Auto experts predict fewer drivers in the future
Posted on March 12, 2018
Imagine not wanting or needing to actually drive anywhere — instead an autonomous vehicle can be scheduled to take you wherever you want to go.
The use of autonomous vehicles was one topic discussed at the 19th West Michigan Automotive Suppliers Symposium, hosted by Grand Valley's Van Andel Global Trade Center.The event took place March 8 at the Pew Grand Rapids Campus with the theme, "Smart Moves: Tech, Tools, Talent."
Daron Gifford, leader of strategy and automotive consulting for Plante Moran, said in tomorrow's transportation, many will choose not to own a vehicle or a garage.
"I could have a vehicle pick me up for a short trip or a five-hour trip," said Gifford. "And, when it drops me off, it will go pick up somebody else and drive them somewhere. I got there safely and efficiently and I'm satisfied."
Gifford said during the next three years there will be increased testing of autonomous vehicles, and by 2025, there will be designated lanes for them on roadways.
Another topic discussed at the symposium was the need to find and develop talent. Among the 17 largest states with above average concentrations of production jobs, Michigan ranks the highest for evidence of a skills gap.
Ed Wulbrecht, senior vice president of manufacturing for Subaru of Indiana Automotive, said his company has created a pipeline by recruiting high school seniors for a two-year program that combines school work and on-the-job training.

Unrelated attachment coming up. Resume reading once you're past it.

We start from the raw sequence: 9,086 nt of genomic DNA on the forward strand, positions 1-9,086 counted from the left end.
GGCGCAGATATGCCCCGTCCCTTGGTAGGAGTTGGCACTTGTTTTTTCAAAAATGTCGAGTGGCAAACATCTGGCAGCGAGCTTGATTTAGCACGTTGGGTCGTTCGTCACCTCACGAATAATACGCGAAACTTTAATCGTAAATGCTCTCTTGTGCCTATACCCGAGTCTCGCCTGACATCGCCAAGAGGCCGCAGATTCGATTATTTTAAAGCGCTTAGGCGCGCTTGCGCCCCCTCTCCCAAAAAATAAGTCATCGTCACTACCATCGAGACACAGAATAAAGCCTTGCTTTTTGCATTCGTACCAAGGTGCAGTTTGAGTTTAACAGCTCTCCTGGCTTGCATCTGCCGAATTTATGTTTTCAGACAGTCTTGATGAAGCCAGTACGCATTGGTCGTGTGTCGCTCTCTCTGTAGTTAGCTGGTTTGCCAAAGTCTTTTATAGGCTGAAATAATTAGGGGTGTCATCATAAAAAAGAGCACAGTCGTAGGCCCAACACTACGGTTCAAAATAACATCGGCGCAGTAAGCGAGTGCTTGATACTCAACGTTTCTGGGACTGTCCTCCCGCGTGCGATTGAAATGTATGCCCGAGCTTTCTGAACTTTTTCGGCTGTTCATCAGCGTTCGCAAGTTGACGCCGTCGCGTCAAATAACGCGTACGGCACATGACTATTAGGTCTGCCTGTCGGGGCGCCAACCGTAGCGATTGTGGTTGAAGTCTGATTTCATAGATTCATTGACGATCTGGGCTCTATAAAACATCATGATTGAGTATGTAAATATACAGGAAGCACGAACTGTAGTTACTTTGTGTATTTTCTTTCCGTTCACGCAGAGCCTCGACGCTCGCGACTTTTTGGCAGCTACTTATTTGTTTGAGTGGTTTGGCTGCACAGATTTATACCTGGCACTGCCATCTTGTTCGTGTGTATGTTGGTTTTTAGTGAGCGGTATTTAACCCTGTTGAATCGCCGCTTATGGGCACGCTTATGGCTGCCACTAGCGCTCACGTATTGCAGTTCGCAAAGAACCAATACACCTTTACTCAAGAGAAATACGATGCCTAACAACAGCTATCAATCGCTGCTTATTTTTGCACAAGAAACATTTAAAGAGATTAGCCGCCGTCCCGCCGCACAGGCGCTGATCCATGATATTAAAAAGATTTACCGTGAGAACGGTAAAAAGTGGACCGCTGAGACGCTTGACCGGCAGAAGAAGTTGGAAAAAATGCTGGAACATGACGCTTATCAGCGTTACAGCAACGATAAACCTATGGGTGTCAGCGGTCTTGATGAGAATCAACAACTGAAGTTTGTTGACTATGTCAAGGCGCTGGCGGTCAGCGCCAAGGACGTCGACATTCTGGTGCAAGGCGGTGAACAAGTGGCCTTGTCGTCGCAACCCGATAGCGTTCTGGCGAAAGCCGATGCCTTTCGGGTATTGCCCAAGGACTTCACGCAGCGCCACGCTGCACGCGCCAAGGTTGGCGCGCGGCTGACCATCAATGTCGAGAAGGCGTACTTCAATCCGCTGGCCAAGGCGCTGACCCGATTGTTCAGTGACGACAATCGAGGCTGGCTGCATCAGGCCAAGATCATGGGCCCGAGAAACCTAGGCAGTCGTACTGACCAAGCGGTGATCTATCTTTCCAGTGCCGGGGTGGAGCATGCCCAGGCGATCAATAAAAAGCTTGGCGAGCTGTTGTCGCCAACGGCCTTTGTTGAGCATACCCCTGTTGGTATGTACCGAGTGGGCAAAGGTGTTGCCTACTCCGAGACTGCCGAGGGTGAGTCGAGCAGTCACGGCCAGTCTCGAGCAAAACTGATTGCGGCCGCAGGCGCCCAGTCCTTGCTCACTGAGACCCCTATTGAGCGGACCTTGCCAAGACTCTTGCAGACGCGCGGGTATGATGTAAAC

"We recruit local seniors who are not pursuing a conventional four-year degree," said Wulbrecht. "Students who complete the program earn an associate's degree, receive a job offer from us and graduate debt-free."
Wulbrecht said the company also has a two-year, internal program for Subaru production workers who have demonstrated maintenance aptitude; tuition for this program is covered by a state grant.
Mike Wall, director of automotive analysis for IHS Markit, revealed his industry forecast at the symposium, saying continued economic global growth and tax reform are helping the auto industry.
"The global economy is expected to edge up to 3.4 percent in 2018, the fastest pace since 2010," said Wall. "The auto industry will benefit from the improving tax and regulatory climate and strengthening business investment."
Wall said the health of the market for light vehicle sales will benefit from consumer confidence, credit availability and job growth, but could be negatively affected by an increase in interest rates, the risk of policy mistakes and a high number of lease returns.
For more information about Van Andel Global Trade Center events and services, visit www.vagtc.org or call (616) 331-6811.